Les Miserables is the largest musical production the Mid-Columbia Musical Theatre had taken on since the theater group was formed more than 60 years ago.
With a budget of about $50,000, the show, which opened March 14 in Richland, features 60 Tri-City performers and a stage/production crew of 10, said director Jo Brodzinski. The show continues March 21-22. Showtime is 7:30 p.m. in the auditorium at Richland High School, 930 Long Ave. There also will be a 2 p.m. matinee on March 23. Tickets are from $15 to $20 and available at the door.
Brodzinski has been working for years to gain the rights to Les Miserables.
"To bring this show alive, in its entirety for Tri-Citians, is a once-in-a-lifetime opportunity," she said. "This cast is probably the best assembled cast of this size that I have ever had a chance to work with.
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"The sheer content of this show is one of amazement. In the 25 years since its release, it has become one of the three longest-running, most talked about, seen musicals of all time. The show has won almost every award possible, including seven Tonys, and it's heading back to Broadway (this month)."
Sydnee Zirker, an 8-year-old Richland third-grader, is making her debut in the production as young Cosette.
Taking on the role of a little girl who loses her mother and is abused by her caretakers has sometimes been a challenge.
"Little Cosette is sad and scared for most of the musical," Sydnee said. "I get into her character by thinking of sad stuff that's happening my life. Like my grandpa's death."
And when the tale of poverty, death, war, redemption and forgiveness in 19th century France starts to make her feel sad, she reminds herself it's just a play.
"The hardest part is learning the timing in the music," Sydnee said. "And not smiling when Madame Thenardier is threatening me and being rude. She's really funny."
Madame Thenardier, played by Anna Newberry, is the abusive wife of a corrupt innkeeper. They are caring for Cosette while her mother Fantine works.
Sydnee's mom, Kimberly Zirker, doesn't worry about the sad side of Les Miserables because of its uplifting theme that there is inherent good in people.
"I allowed Sydnee to be in Les Miserables because our family loves musicals, and this is one of our favorites," her mother said. "There are four of us performing in it this year, so it's a great opportunity to get to spend time together doing something we all love.
"Love, family, service and God are the overwhelming themes in this musical, and I'm so proud that our family gets to be a part of it."
The musical story of Les Miserables is based on the French historical novel of the same name written by Victor Hugo published in 1862.
It spans a 17-year period from 1815-32 and follows several key characters whose lives are intertwined with the main character, former convict Jean Valjean.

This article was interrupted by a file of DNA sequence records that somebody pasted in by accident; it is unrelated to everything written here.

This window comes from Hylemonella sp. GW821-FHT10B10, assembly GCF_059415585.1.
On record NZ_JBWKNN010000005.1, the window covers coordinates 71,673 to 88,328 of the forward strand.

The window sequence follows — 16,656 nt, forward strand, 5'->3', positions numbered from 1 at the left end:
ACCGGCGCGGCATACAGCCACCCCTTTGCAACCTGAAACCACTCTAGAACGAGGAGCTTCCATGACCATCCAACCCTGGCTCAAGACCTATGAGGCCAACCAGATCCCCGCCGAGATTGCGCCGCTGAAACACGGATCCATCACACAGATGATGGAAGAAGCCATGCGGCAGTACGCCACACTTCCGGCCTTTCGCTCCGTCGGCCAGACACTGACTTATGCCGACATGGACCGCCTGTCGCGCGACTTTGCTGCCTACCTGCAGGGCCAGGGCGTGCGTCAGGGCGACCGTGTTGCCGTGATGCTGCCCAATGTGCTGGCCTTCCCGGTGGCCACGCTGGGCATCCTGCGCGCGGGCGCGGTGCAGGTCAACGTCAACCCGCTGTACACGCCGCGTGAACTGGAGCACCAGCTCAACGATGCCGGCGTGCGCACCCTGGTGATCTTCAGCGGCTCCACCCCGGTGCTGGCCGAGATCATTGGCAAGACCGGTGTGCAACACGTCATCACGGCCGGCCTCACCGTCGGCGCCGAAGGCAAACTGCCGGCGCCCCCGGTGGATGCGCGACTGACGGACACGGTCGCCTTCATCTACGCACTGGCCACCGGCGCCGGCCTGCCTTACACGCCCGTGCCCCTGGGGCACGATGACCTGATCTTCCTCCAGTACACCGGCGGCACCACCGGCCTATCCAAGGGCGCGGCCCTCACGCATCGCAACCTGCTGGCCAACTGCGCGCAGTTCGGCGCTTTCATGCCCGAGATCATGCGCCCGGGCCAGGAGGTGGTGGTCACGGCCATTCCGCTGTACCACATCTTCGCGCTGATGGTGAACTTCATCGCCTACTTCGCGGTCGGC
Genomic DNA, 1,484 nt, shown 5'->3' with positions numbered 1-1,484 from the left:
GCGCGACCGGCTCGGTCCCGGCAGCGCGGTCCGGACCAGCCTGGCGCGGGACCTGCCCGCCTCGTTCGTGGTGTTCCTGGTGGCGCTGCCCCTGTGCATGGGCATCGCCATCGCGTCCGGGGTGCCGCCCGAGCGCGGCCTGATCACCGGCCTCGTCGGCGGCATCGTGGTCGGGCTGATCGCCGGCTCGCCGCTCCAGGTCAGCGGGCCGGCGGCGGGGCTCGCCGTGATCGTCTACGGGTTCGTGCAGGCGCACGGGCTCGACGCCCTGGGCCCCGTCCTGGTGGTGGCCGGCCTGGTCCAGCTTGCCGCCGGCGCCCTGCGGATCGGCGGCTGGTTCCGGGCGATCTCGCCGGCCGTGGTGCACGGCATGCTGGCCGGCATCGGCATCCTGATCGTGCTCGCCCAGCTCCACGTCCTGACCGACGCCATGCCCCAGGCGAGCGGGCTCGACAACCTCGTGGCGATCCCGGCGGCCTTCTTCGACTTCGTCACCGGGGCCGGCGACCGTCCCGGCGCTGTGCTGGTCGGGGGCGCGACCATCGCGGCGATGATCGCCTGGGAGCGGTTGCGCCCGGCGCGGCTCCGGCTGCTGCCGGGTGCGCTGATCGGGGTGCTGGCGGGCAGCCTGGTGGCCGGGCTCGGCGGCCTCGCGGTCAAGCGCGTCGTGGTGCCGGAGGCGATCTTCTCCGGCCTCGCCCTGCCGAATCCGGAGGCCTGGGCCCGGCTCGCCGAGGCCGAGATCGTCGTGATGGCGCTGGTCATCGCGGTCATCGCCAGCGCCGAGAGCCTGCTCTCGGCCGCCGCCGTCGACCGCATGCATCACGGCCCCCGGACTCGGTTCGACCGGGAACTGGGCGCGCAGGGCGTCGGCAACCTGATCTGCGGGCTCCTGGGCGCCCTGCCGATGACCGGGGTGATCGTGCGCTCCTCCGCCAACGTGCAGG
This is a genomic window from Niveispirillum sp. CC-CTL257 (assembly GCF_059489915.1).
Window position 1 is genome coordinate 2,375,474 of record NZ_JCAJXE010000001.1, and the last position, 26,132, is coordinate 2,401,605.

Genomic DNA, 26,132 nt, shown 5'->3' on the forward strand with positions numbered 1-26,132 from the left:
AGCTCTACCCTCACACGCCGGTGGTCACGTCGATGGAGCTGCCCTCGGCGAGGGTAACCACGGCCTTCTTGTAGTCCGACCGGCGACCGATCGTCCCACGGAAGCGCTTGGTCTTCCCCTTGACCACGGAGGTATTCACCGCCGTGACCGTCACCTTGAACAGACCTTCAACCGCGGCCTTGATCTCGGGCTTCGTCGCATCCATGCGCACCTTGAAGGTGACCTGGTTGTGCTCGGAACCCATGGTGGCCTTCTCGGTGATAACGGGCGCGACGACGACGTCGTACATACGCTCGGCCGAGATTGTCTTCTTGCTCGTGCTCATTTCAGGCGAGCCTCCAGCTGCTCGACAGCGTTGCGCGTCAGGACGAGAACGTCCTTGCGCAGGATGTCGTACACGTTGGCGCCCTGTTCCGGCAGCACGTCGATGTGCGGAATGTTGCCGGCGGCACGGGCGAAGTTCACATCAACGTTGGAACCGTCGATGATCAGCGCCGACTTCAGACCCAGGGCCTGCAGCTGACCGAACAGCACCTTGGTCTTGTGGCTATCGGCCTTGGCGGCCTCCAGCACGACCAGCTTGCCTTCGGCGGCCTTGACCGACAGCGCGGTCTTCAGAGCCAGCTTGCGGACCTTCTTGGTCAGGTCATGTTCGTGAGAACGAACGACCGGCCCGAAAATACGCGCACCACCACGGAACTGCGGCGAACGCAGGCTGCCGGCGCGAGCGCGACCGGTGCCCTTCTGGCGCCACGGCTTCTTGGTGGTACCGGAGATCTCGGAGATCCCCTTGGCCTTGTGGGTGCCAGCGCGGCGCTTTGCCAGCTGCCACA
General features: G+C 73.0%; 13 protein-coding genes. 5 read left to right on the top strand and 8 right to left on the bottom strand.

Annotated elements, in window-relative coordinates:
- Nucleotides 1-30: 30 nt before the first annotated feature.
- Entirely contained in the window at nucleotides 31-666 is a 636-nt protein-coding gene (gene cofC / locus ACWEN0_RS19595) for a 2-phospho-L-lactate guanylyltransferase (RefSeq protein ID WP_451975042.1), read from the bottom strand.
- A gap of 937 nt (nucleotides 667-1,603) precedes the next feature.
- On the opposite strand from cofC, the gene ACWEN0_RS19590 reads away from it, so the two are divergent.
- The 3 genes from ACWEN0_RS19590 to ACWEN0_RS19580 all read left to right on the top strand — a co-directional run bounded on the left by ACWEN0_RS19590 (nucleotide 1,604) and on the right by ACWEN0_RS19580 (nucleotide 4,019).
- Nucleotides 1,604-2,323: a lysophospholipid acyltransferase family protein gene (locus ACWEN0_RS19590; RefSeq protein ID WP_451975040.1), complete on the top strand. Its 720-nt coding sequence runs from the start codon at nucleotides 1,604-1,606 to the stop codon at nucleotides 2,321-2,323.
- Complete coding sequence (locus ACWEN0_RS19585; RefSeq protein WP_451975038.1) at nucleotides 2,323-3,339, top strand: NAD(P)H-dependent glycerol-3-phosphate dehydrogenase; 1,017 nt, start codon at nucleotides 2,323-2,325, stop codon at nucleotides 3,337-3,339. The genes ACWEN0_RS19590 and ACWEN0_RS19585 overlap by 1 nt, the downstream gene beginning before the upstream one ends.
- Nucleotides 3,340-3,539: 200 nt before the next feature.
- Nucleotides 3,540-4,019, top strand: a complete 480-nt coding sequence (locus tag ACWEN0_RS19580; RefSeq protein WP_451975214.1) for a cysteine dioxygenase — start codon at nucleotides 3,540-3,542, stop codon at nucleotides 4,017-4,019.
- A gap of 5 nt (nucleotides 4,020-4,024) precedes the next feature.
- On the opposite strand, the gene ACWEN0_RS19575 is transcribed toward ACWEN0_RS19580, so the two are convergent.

Valjean, portrayed by Karl Hedland, spent 19 years in prison, five for stealing bread for his starving sister and her family and 14 for numerous escape attempts.
When he is finally released from prison, he turns his life around, moves to a town where no one knows him, changes his name and becomes a wealthy factory owner, town mayor and humanitarian.
The town's police inspector Javert, however, suspects Valjean is a former criminal and figures he will fall back into his old ways.
Javert is played by Tyler Kruse, 25, the choral director at Hanford High School. He believes his character is very much misunderstood.
"People view Javert as the bad guy but he really isn't bad at all," Kruse said. "He is simply following the law. He's just one of those guys who does everything by the book."
To take himself out of high school teacher mode to play a hard-driven policeman, Kruse said he did a lot of research on his character.
"I have read important character sections from the novel to get more background," he said. "I also watched the movie version featuring Geoffrey Rush as Javert and Liam Neesan as Valjean."
Other key Tri-City actors in the show are Jarred Gonzales as Marius, Megan Johnson as Fantine, Julie Heegel as grown up Cosette, Rob Hanson as Enjolras, Sarah Shaff as adult Eponine and Daisey Taylor as little Eponine and Jessie Taylor as Gavroche.
"The power of this production is derived from the enormous strength of the theatrical adaptation of (British theater producer) Cameron Mackintosh and from the timeless reality of the titanic novel upon which the show is based," Brodzinski said.
She added that Les Miserables is a reminder that all people are part of the same human family and that whatever outward differences there may be, the longing for individual liberty and peace are the same.
Hugo perhaps said it best, Brodzinski said, in a letter he wrote to one of his publishers:
"The miseries of the world, social problems that create humankind's wounds, have no boundaries," Hugo wrote. "Whenever men go in ignorance or despair; whenever women sell themselves for bread; whenever children lack a book to learn from or a warm hearth, Les Miserables knocks at the door and says, 'Open up, I am here for you.' "
What: Les Miserables, a Mid-Columbia Musical Theatre production.
When: 7:30 p.m. March 14-15 and 21-22 with a 2 p.m. matinee March 23.
Where: Richland High auditorium.
Tickets: www.mcmt.tix.com or call 947-0562.
-- Dori O'Neal: 582-1514; email@example.com; Twitter: @dorioneal